Komintern - Le Bal Du Rat Mort (CD)

Genre:

CD

Style:

Blue

Label:

Great Barrier Records

Format:

CD


Regular price €13,90

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This French band was founded by Francis Lemonnier (sax and vocals) and Serge Catalano (drums and percussions) in May 1970 after they left Red Noise due to musical and political disagreements. The name chosen gives you a clear indication as to their political views. The band released one album called Le Bal Du Rat Mort in 1971 and one single Fou, roi, pantin and were active until 1975. The musicians that joined them were Michel Musac (guitar), Olivier Zdrzalik (bass, vocals, organ and piano) and Pascal Chassin (guitar). At first they were less focused on composing only music but more on mixing it along with satiric theater - a sort of cabaret satirique, in order to express their extreme left views. They used their music to enhance their message, and they did it in a manner that mixed several styles of music that would fit their show and the message to be passed on to the crowd/listeners. They were related to extreme left movements such as the Ligue Communiste Révolutionnaire and they toured in the summer of 1970 in, among other places, universities and factories that were in strike.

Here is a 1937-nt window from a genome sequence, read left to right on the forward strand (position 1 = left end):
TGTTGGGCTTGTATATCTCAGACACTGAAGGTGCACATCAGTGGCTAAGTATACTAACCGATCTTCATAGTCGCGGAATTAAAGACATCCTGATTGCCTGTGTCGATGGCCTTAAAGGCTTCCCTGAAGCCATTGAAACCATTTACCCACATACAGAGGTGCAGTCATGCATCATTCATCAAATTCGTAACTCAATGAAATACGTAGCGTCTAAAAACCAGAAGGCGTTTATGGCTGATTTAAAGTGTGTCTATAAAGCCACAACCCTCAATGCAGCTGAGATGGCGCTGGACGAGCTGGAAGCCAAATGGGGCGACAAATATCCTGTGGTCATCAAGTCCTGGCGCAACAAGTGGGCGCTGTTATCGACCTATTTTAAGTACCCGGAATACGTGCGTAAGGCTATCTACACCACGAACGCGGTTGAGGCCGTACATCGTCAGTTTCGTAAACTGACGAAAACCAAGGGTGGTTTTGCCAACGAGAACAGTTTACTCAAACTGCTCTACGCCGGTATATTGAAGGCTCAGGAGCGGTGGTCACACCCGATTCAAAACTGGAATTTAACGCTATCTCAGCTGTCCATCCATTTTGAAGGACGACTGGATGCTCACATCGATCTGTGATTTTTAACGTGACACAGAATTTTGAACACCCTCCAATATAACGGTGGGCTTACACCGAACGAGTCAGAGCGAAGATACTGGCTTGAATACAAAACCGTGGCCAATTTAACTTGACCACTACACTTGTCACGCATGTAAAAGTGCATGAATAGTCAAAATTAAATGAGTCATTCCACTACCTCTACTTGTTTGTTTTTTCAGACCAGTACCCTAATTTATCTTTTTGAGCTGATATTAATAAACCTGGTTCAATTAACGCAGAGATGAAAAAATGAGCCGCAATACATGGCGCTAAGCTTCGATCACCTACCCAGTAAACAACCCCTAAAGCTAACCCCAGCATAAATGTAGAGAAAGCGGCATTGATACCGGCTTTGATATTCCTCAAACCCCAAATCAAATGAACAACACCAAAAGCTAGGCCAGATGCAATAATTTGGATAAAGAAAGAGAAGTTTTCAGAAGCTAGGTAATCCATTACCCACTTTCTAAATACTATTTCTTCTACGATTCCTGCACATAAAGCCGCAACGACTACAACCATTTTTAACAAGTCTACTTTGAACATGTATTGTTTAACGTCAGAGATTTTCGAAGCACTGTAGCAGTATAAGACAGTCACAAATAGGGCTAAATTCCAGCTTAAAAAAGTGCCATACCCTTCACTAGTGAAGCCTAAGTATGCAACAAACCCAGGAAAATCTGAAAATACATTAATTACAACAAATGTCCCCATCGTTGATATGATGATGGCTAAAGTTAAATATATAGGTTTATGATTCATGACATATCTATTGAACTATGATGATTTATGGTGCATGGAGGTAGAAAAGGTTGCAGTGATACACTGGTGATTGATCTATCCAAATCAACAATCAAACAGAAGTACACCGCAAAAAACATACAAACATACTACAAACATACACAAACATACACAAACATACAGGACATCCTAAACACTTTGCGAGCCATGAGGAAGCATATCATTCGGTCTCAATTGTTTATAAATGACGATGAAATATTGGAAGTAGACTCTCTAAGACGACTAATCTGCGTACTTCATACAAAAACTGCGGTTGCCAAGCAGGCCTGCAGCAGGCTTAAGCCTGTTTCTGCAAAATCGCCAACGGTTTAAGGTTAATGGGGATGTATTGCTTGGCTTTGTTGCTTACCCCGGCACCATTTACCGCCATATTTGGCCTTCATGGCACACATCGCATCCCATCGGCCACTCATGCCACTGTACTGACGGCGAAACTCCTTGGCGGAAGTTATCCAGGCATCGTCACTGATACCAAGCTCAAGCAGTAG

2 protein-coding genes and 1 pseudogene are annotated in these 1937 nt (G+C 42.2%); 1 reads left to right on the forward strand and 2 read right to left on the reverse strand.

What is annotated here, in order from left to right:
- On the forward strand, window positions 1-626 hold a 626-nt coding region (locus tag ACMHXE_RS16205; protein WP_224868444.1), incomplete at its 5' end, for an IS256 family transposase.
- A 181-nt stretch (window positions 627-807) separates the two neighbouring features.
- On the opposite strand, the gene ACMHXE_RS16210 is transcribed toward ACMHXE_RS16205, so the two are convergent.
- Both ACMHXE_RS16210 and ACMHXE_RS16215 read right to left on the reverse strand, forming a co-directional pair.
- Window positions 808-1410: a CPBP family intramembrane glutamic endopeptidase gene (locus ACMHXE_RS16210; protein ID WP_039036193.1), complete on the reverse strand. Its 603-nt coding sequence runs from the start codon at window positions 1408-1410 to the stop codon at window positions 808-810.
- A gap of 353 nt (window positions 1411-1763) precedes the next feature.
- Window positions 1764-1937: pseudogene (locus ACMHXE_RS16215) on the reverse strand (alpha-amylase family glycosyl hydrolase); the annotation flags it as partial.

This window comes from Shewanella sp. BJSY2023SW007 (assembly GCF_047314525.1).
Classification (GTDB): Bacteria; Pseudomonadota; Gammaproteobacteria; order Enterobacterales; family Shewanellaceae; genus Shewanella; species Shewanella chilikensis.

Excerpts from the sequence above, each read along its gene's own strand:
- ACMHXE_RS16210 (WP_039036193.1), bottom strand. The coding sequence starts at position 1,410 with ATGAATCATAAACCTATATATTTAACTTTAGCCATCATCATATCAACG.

In July 1971 they manage to get into a recording studio of Pathé Marconi with the help and influence of Philippe Constantin et Etienne Rodagil. They are joined by guests musicians such as the Quintette de Cuivres lead by trombonist Raymond Katarzynski, trumpet players Pierre Thibaud et Fred Gérard, Joss Baselli on accordion and vocalist Jeanne de Valène. The producer Philippe Constantin does some editing of their texts and leaves out two texts that were recited without any music and replaces the booklet which featured originally a painting by Diego Ribeira.

Le Bal Du Rat Mort (The Dead Rat's Ball) is released in December 1971 and 2000 copies are sold. This release did not exhibit the true face of the band, but it did however show their talent as musicians and as composers and ability to combine different influences. This album is a mixture of rock, free-jazz, fusion, folk, oldies tunes, chanson Francaise and a general theatrical and quirky approach to composing. The overall result is a well-done mixture of styles and atmospheres. This may not be groundbreaking but it is different than the average output of French bands at that time and can be seen as avant-garde in their musical approach in this album.

In 1972 Komintern forms Front de Libération de la Rock-Music along with Lard Free, Barricade I and Barricade II, Herbe Rouge, Robert Wood's Tarot and Alpha du Centaure. This movement published a manifest in a journal and their general message was that of anti-bourgeois culture. They tried to spread their word through journals, leaflets, concerts, all arranged by Gilles Yéprémian which was the manager and producer of Lard Free and Komintern. However this movement eventually dissolved.

In 1975 Serge Catalano et Pascal Chassin left Kominern. Catalano is replaced by two drummers: Gilbert Artman de Lard Free and Michel Bourgheix. The group goes on a bit with some shows but eventually breaks up. Catalano continues with his activity in the Ligue Communiste Révolutionnaire. Francis Lemonnier becomes a music teacher. Richard Aubert would play with Atoll and Kool Gool. Olivier Zdrzalik would play with Malicorne and along with Michel Muzac in the Lapins bleus des îles.